Friday Men

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The meetings of Friday Men were attended by two Czechoslovak Presidents: Tomáš Garrigue Masaryk
and Edvard Beneš, who joined after the World War II, when Čapek's wife Olga Scheinpflugová attempted to revive the meetings.[1]
The meetings were held in the house of Čapek brothers in Prague 10, Vinohrady.

The "Friday Men" (Czech Pátečníci, German Die Freitagsrunde) were members of a Czech intellectual and political circle that met in the garden of Karel Čapek's Prague house on Friday afternoons from 1921 till Čapek's death in 1938. The group also sometimes met in Café Slavia.

A cartoon by cs:Adolf Hoffmeister shows in the first row Ferdinand Peroutka, cs:Jan Blahoslav Kozák, editor of the Prager Presse Arne Laurin, then in the second row: Karl Kraus, František Langer, Karel Čapek himself, theatre critic Josef Kodíček, cs:Josef Macek, and then in the third row Josef Čapek, Vladislav Vančura, Tomáš Masaryk, Edvard Beneš, Karel Poláček, and finally in the fourth row journalist František Kubka, Josef Kopta, Dr. L. Procházka, Vilem Mathesius, and historian cs:Josef Šusta. No women attended.[2]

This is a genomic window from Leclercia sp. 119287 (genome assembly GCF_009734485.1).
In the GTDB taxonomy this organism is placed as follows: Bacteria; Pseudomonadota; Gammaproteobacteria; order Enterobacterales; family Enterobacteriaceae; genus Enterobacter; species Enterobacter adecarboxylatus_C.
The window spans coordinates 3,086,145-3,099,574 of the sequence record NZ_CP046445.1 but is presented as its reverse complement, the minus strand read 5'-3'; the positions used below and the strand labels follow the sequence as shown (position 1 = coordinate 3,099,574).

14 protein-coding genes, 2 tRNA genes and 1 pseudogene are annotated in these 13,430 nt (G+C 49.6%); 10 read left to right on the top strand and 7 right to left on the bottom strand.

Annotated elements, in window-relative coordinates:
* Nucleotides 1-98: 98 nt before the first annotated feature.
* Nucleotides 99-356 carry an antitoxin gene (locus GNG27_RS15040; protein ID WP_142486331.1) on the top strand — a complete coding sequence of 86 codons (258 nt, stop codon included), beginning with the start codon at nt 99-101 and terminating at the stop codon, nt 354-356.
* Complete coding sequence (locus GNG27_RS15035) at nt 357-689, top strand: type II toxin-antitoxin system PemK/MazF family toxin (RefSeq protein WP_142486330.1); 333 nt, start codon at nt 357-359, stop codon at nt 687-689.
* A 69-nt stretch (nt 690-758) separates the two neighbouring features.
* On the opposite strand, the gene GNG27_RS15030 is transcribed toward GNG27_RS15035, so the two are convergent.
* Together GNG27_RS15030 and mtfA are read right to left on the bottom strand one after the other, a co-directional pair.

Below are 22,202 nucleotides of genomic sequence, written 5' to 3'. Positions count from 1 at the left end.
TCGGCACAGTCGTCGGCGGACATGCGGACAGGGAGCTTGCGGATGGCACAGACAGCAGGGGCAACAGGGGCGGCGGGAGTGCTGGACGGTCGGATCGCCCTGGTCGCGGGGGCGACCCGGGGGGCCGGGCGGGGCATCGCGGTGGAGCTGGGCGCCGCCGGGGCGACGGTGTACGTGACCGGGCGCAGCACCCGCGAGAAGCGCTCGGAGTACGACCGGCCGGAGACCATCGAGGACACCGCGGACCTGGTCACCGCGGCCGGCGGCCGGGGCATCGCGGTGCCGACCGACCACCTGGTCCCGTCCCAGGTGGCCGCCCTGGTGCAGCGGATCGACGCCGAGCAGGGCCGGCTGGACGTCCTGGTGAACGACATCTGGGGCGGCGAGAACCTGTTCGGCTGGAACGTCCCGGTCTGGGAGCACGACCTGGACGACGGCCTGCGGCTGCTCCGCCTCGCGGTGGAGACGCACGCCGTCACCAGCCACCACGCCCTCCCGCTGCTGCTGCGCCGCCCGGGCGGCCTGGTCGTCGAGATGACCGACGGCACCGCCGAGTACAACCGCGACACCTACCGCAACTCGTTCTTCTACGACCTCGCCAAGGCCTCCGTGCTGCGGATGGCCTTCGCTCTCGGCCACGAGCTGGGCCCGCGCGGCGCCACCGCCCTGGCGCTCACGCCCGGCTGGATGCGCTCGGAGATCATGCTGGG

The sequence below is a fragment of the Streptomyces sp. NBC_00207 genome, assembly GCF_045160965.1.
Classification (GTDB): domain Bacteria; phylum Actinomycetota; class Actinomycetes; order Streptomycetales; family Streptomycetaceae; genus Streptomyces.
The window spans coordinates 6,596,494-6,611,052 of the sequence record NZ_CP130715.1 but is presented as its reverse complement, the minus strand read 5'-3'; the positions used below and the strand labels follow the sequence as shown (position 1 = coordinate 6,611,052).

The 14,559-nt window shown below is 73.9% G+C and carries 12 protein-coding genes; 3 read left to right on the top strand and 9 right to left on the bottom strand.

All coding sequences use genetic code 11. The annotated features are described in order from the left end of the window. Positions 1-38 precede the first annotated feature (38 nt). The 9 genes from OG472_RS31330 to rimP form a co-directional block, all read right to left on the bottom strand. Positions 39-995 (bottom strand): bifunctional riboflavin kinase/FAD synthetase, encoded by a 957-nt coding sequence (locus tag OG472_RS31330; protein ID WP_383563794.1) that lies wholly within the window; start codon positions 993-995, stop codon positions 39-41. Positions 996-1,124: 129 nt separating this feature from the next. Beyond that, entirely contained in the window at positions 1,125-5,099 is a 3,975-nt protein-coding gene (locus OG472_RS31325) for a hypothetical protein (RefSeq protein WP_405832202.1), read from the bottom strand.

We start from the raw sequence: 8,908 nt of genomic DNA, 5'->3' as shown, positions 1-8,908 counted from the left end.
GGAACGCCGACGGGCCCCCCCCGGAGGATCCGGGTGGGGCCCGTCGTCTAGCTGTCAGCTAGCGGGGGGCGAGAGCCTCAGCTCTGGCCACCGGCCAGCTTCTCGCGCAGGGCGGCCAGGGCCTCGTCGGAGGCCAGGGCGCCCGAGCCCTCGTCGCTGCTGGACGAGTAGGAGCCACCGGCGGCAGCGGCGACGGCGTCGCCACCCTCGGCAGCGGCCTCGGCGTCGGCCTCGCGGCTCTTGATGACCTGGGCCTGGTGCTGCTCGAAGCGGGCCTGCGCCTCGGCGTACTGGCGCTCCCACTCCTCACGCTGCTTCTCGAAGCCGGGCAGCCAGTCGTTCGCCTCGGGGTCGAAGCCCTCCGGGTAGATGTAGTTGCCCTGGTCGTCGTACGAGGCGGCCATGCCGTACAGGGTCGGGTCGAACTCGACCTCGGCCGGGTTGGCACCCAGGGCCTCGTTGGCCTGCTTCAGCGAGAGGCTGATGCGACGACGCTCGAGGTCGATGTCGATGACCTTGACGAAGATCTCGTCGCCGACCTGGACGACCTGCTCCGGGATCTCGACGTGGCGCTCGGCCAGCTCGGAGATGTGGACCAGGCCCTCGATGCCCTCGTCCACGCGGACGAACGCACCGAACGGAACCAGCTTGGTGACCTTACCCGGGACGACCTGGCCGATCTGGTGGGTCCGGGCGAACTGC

Čapek's wife Olga Scheinpflugová attempted to revive the meetings after the World War II.[1] Among post-war participants were Hugo Haas, Jaroslav Seifert, František Langer and Vlado Clementis.[1]

References[edit]

  1. ^ a b c Ulč, Ota (19 May 2011). "Radio Svobodná Evropa, Julius Firt, pátečníci" (in Czech). Neviditelný pes. Retrieved 17 April 2012. 
  2. ^ Andrea Orzoff Battle for the Castle: The Myth of Czechoslovakia in Europe, 1914-1948 Stanford University. Dept. of History 2009 p89 Adolf Hoffmeister's cartoon of the Friday Men. p90 "Other journalistic members included Prager Presse chief editor Arne Laurin and reporter František Kubka; Josef Kodícek, Tribuna drama critic and theater director; and friendly reporters from hostile papers, such as Národní listy's Karel ..."